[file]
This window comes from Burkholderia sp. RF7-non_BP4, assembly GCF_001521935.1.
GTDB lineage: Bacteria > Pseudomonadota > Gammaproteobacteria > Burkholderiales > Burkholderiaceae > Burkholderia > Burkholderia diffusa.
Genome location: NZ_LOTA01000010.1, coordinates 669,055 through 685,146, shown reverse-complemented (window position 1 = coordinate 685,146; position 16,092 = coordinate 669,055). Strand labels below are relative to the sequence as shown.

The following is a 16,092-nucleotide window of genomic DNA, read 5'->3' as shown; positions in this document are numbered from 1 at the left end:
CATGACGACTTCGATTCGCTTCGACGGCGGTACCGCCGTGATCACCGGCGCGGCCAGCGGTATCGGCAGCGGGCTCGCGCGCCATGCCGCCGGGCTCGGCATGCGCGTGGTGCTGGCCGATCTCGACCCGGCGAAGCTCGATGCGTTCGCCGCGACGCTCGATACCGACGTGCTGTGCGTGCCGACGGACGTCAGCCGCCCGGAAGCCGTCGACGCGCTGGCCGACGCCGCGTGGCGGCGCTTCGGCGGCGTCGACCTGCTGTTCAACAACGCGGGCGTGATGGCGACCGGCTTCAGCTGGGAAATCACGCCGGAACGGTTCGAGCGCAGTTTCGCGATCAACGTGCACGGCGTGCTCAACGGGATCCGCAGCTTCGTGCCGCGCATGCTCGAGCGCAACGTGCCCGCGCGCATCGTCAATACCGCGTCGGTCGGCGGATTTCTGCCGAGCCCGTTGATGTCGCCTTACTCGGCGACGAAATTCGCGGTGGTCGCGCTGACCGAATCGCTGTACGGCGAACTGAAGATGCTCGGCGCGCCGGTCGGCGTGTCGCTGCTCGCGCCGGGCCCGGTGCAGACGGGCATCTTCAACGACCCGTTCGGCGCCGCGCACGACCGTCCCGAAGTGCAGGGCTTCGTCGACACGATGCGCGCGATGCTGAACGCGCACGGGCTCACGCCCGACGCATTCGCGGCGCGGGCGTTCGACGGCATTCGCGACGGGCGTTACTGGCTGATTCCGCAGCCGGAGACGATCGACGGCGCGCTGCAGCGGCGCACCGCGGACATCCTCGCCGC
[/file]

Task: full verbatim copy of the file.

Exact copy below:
This window comes from Burkholderia sp. RF7-non_BP4, assembly GCF_001521935.1.
GTDB lineage: Bacteria > Pseudomonadota > Gammaproteobacteria > Burkholderiales > Burkholderiaceae > Burkholderia > Burkholderia diffusa.
Genome location: NZ_LOTA01000010.1, coordinates 669,055 through 685,146, shown reverse-complemented (window position 1 = coordinate 685,146; position 16,092 = coordinate 669,055). Strand labels below are relative to the sequence as shown.

The following is a 16,092-nucleotide window of genomic DNA, read 5'->3' as shown; positions in this document are numbered from 1 at the left end:
CATGACGACTTCGATTCGCTTCGACGGCGGTACCGCCGTGATCACCGGCGCGGCCAGCGGTATCGGCAGCGGGCTCGCGCGCCATGCCGCCGGGCTCGGCATGCGCGTGGTGCTGGCCGATCTCGACCCGGCGAAGCTCGATGCGTTCGCCGCGACGCTCGATACCGACGTGCTGTGCGTGCCGACGGACGTCAGCCGCCCGGAAGCCGTCGACGCGCTGGCCGACGCCGCGTGGCGGCGCTTCGGCGGCGTCGACCTGCTGTTCAACAACGCGGGCGTGATGGCGACCGGCTTCAGCTGGGAAATCACGCCGGAACGGTTCGAGCGCAGTTTCGCGATCAACGTGCACGGCGTGCTCAACGGGATCCGCAGCTTCGTGCCGCGCATGCTCGAGCGCAACGTGCCCGCGCGCATCGTCAATACCGCGTCGGTCGGCGGATTTCTGCCGAGCCCGTTGATGTCGCCTTACTCGGCGACGAAATTCGCGGTGGTCGCGCTGACCGAATCGCTGTACGGCGAACTGAAGATGCTCGGCGCGCCGGTCGGCGTGTCGCTGCTCGCGCCGGGCCCGGTGCAGACGGGCATCTTCAACGACCCGTTCGGCGCCGCGCACGACCGTCCCGAAGTGCAGGGCTTCGTCGACACGATGCGCGCGATGCTGAACGCGCACGGGCTCACGCCCGACGCATTCGCGGCGCGGGCGTTCGACGGCATTCGCGACGGGCGTTACTGGCTGATTCCGCAGCCGGAGACGATCGACGGCGCGCTGCAGCGGCGCACCGCGGACATCCTCGCCGC